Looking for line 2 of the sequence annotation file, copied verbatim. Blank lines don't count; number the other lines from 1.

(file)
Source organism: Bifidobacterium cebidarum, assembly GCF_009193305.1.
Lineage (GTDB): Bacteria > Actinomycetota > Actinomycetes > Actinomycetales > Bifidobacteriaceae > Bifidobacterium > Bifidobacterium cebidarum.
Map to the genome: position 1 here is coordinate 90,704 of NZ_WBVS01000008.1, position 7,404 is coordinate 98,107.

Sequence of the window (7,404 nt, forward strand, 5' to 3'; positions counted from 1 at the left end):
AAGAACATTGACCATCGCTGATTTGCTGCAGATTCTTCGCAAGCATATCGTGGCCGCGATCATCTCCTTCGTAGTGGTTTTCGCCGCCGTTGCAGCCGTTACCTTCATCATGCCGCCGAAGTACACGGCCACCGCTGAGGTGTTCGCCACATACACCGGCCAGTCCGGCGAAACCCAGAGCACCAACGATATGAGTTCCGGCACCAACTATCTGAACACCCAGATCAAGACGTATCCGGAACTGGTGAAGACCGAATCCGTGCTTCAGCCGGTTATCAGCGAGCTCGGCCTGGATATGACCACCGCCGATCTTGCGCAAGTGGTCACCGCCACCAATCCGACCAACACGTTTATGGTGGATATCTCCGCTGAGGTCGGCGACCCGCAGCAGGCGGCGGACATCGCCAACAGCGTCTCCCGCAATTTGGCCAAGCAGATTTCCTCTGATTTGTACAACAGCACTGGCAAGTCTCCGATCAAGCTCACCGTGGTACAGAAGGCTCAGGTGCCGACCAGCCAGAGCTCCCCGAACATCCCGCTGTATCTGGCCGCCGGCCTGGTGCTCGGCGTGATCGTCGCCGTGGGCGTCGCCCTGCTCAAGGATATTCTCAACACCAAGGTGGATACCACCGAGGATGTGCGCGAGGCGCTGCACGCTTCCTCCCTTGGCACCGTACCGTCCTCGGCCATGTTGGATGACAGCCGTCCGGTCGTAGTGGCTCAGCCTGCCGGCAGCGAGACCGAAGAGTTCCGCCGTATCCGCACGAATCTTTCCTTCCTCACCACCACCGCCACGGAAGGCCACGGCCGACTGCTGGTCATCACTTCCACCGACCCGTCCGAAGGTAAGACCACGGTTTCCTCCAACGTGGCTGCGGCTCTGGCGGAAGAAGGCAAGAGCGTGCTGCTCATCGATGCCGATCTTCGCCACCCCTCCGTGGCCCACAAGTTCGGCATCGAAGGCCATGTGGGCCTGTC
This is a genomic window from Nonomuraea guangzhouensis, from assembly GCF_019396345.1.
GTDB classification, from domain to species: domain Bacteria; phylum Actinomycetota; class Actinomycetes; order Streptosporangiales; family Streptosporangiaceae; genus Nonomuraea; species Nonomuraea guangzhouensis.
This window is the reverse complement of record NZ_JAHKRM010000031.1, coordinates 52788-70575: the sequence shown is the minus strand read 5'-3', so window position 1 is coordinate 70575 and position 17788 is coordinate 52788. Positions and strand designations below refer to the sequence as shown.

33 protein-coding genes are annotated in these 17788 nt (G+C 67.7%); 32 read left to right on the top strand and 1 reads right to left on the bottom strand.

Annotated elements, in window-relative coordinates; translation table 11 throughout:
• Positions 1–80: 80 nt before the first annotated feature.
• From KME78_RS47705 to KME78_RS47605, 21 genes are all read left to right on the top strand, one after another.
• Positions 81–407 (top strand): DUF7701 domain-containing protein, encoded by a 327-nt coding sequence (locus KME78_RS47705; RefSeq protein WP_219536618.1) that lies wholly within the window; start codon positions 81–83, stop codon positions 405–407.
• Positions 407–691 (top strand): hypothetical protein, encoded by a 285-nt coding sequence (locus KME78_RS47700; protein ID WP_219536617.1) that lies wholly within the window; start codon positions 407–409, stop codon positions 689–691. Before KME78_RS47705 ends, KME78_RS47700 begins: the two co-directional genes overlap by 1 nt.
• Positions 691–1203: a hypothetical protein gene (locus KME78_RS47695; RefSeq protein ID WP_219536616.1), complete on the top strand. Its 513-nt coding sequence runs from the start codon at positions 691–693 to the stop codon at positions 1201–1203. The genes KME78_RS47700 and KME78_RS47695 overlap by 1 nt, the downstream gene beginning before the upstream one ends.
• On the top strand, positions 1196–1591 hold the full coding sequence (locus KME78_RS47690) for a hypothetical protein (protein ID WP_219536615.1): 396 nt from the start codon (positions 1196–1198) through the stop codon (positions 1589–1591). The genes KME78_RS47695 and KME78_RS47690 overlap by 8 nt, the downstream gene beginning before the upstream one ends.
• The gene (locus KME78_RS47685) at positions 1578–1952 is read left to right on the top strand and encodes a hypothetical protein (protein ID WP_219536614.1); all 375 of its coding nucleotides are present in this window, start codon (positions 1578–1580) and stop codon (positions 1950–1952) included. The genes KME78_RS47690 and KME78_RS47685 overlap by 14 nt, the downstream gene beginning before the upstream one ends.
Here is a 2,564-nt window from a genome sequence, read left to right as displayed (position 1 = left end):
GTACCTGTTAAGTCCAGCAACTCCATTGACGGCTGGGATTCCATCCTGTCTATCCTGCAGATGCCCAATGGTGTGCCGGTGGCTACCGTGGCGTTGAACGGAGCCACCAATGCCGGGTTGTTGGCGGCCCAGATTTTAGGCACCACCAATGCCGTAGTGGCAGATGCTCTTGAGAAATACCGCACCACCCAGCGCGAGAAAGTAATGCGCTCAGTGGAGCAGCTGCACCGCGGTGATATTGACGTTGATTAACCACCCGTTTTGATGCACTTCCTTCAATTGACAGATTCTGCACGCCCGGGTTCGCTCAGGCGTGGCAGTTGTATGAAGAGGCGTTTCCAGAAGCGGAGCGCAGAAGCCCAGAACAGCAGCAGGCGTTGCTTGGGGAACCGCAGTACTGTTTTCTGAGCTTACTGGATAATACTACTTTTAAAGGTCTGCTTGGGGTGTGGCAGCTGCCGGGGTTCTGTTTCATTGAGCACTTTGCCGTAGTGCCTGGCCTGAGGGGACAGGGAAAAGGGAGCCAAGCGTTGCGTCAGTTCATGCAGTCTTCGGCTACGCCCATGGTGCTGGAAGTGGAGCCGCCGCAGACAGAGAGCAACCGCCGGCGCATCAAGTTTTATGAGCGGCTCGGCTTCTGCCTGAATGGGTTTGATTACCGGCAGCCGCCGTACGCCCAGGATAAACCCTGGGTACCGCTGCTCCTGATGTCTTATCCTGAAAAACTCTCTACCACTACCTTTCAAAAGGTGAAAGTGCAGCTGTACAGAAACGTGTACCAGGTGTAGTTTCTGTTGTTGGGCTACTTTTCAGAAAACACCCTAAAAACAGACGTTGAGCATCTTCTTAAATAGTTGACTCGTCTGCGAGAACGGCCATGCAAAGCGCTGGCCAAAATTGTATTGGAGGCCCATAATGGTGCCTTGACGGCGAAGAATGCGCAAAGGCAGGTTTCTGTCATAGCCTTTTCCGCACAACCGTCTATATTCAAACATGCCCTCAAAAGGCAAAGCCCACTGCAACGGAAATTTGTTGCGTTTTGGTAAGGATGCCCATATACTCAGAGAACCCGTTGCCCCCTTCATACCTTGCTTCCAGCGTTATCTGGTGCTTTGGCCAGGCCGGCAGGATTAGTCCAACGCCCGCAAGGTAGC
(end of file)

Lineage (GTDB): Bacteria > Actinomycetota > Actinomycetes > Actinomycetales > Bifidobacteriaceae > Bifidobacterium > Bifidobacterium cebidarum.